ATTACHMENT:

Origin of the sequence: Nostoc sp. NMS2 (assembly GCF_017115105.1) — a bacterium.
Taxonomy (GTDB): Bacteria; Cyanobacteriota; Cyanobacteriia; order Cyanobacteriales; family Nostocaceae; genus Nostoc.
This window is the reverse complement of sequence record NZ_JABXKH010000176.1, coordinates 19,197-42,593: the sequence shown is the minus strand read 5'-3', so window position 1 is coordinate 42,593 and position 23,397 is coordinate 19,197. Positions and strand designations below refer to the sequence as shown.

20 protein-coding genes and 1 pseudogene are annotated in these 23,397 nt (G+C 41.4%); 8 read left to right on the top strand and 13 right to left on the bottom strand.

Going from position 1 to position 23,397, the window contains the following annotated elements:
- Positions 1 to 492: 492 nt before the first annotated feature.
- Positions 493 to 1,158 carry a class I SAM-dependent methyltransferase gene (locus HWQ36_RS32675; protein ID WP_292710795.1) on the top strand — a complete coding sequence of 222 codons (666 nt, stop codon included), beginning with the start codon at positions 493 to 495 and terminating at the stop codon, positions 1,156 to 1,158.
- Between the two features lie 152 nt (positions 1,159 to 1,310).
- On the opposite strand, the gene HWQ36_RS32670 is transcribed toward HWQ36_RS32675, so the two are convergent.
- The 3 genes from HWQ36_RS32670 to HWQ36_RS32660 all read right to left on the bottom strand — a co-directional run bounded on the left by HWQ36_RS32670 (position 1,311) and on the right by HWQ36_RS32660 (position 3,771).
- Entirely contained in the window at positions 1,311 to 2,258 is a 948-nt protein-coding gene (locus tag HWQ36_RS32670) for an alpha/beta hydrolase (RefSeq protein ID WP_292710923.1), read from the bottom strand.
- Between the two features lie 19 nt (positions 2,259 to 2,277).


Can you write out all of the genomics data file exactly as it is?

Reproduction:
Origin of the sequence: Nostoc sp. NMS2 (assembly GCF_017115105.1) — a bacterium.
Taxonomy (GTDB): Bacteria; Cyanobacteriota; Cyanobacteriia; order Cyanobacteriales; family Nostocaceae; genus Nostoc.
This window is the reverse complement of sequence record NZ_JABXKH010000176.1, coordinates 19,197-42,593: the sequence shown is the minus strand read 5'-3', so window position 1 is coordinate 42,593 and position 23,397 is coordinate 19,197. Positions and strand designations below refer to the sequence as shown.

20 protein-coding genes and 1 pseudogene are annotated in these 23,397 nt (G+C 41.4%); 8 read left to right on the top strand and 13 right to left on the bottom strand.

Going from position 1 to position 23,397, the window contains the following annotated elements:
- Positions 1 to 492: 492 nt before the first annotated feature.
- Positions 493 to 1,158 carry a class I SAM-dependent methyltransferase gene (locus HWQ36_RS32675; protein ID WP_292710795.1) on the top strand — a complete coding sequence of 222 codons (666 nt, stop codon included), beginning with the start codon at positions 493 to 495 and terminating at the stop codon, positions 1,156 to 1,158.
- Between the two features lie 152 nt (positions 1,159 to 1,310).
- On the opposite strand, the gene HWQ36_RS32670 is transcribed toward HWQ36_RS32675, so the two are convergent.
- The 3 genes from HWQ36_RS32670 to HWQ36_RS32660 all read right to left on the bottom strand — a co-directional run bounded on the left by HWQ36_RS32670 (position 1,311) and on the right by HWQ36_RS32660 (position 3,771).
- Entirely contained in the window at positions 1,311 to 2,258 is a 948-nt protein-coding gene (locus tag HWQ36_RS32670) for an alpha/beta hydrolase (RefSeq protein ID WP_292710923.1), read from the bottom strand.
- Between the two features lie 19 nt (positions 2,259 to 2,277).